COMMISSION FILES ANNUAL REPORT WITH JUSTICES — ACTIVITY ON MANY FRONTS
The Massachusetts Access to Justice Commission has filed its Annual Report on Activities in 2015 with the Supreme Judicial Court. A copy is attached, and the Report, together with reports from the prior decade, can be found at www.massA2J.org.
The Report has five sections, corresponding with the Commission’s five core strategies :
1) increasing justice by improving the effectiveness of, and the funding for, civil legal services organizations;
2) increasing services provided by private attorneys;
3) improving assistance to unrepresented litigants;
4) improving access to justice beyond the courts, such as in administrative agencies; and
5) exploring the role of non-lawyers in the provision of appropriate civil legal assistance.
Among the activities high-lighted in the Report are a new focus on federal funding other than LSC funding, creation of the Massachusetts Equal Justice Fund, encouragement of systemic advocacy by legal aid programs, starting a statewide interactive pro bono website, the continued success and impact of the Access to Justice Fellows Program, expansion of an appellate pro bono program, encouraging development of fee-shifting practices, urging more extensive use of information sheets explaining where to find help in the early stages of a case, supporting revisions of the Code of Judicial Conduct to make it clear that a judge can make reasonable efforts to help a self-representing litigant find her way in court, moved statewide Housing Court closer to enactment, prepared to participate in the national movement for 100% access, followed up on the adoption of “best practices for administrative agencies, explored the potential roles of non-lawyers in facilitating access to justice efforts, and studied the surprisingly extensive role of social service agency workers in helping clients cope with legal problems.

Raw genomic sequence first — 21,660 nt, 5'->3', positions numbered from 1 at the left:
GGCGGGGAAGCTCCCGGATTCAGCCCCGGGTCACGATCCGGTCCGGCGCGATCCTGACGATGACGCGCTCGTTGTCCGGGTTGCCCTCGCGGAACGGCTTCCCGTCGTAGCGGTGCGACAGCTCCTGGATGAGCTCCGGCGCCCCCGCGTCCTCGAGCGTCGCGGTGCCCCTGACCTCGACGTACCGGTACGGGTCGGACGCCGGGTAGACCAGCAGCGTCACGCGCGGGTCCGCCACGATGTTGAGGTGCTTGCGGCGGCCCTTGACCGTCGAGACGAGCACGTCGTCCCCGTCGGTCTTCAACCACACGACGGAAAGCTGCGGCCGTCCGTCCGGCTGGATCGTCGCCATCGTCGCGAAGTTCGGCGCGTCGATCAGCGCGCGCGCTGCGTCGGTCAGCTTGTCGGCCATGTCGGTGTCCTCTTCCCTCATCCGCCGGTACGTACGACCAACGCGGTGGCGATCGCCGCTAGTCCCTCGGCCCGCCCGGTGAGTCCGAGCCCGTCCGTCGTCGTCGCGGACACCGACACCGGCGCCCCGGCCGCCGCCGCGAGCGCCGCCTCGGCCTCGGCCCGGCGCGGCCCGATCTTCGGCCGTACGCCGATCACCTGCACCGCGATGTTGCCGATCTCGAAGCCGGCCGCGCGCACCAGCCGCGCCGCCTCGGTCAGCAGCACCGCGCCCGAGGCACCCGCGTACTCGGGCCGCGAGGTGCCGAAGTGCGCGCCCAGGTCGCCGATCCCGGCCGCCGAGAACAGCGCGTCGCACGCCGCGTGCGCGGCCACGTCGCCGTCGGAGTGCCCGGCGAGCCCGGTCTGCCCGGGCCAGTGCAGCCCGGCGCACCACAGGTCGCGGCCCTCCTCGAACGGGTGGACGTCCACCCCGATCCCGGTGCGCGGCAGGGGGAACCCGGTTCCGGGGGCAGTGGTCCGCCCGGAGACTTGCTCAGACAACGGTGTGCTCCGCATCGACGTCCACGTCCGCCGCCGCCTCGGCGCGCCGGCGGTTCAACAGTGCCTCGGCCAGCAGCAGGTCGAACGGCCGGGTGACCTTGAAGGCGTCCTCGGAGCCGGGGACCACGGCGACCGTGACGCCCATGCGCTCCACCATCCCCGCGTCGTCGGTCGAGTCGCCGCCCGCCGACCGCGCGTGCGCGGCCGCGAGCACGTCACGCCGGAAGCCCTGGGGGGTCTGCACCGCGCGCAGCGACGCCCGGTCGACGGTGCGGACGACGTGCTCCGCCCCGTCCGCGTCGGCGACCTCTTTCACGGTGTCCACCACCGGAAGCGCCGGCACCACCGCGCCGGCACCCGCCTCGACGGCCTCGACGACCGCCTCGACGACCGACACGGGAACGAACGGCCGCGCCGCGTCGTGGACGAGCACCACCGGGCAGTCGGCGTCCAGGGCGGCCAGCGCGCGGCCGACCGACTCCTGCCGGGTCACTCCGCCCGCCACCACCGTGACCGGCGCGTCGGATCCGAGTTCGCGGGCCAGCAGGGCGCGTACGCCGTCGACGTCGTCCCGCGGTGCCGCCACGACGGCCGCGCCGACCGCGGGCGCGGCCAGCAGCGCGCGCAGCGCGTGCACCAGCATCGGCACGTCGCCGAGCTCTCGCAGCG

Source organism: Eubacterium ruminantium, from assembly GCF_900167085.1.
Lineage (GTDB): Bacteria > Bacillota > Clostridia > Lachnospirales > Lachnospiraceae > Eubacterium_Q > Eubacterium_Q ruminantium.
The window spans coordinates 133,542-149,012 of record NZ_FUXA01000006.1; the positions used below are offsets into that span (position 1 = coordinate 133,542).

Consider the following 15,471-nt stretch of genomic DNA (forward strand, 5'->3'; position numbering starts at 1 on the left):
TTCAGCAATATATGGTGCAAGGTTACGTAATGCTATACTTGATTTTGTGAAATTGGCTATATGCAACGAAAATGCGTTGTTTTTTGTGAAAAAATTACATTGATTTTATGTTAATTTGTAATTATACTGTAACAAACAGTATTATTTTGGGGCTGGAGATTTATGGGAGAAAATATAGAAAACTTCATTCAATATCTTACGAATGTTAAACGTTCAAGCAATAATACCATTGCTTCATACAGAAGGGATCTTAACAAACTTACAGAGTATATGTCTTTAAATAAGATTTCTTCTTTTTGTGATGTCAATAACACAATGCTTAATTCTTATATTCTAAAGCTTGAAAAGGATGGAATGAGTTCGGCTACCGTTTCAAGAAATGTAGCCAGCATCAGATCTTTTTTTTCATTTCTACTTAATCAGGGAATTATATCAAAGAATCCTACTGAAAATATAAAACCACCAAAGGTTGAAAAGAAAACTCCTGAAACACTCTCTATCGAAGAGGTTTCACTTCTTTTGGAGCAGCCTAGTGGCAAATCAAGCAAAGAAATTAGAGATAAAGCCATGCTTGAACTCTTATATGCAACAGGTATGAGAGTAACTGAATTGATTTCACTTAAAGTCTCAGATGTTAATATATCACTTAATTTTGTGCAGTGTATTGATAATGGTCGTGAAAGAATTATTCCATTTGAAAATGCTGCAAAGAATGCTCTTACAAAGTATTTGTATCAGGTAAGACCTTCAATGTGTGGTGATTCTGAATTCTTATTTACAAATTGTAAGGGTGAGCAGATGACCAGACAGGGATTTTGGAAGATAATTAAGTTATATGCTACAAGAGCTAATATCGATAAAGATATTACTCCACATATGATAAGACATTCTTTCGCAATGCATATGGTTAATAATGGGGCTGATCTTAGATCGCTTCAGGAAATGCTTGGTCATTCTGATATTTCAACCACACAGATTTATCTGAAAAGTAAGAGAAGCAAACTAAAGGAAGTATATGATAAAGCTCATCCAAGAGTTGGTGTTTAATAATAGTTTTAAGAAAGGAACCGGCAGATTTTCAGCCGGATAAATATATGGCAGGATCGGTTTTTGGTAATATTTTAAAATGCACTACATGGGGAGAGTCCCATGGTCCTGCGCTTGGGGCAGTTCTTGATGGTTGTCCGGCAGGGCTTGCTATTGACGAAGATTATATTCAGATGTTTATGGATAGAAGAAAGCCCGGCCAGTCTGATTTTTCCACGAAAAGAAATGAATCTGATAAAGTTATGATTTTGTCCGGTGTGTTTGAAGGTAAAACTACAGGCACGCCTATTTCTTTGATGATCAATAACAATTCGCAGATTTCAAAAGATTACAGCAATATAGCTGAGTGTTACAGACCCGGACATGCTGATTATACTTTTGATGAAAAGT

FEDERAL AND STATE APPROPRIATIONS NOT INCREASING BY MUCH
Despite the usual efforts to demonstrate the need and to persuade the Congress to make higher appropriations, prospects for FY 17 are not strong. The Senate Appropriations Committee approved a $10 million increase to $395 million. The House Appropriations Subcommittee, on the other hand, called for a $35 million cut to $350 million. Next up, the full Committees vote and then the two houses, before a conference committee settles the number.
In Massachusetts, it is the House that voted a modest increase over this year’s $17 million and the Senate that voted for status quo funding. A conference committee will resolve the issue during June.
HOUSING COURT EXPANSION ON THE BUDGET CONFERENCE COMMITTEE AGENDA
More than 120 cities, towns, fire departments and civic organizations have passed resolutions in support of expanding the Housing Court to the 40% of the state without a Housing Court at the present time, and more are likely to add their names this week. The cause of the urgent call for more support is a bundle of Senate-passed budget outside sections (Senate Outside Sections 140-145). Forty-nine Representatives signed a letter supporting Housing Court expansion, and more support it, but it is the House where the effort to get more support will focus.
The FY17 Budget Conference Committee consists of Representatives Dempsey, Kulik and Smola and Senators Spilka, DiDominico and deMacedo.
CHIEF JUSTICE GANTS TO RECEIVE HASKELL COHN AWARD FOR DISTINGUISHED JUDICIAL SERVICE
You are cordially invited to attend a reception for
The Honorable Ralph D. Gants
Chief Justice of
the Massachusetts Supreme Judicial Court
recipient of the
Haskell Cohn Award for Distinguished Judicial Service
Wednesday, June 8th
16 Beacon Street, Boston, MA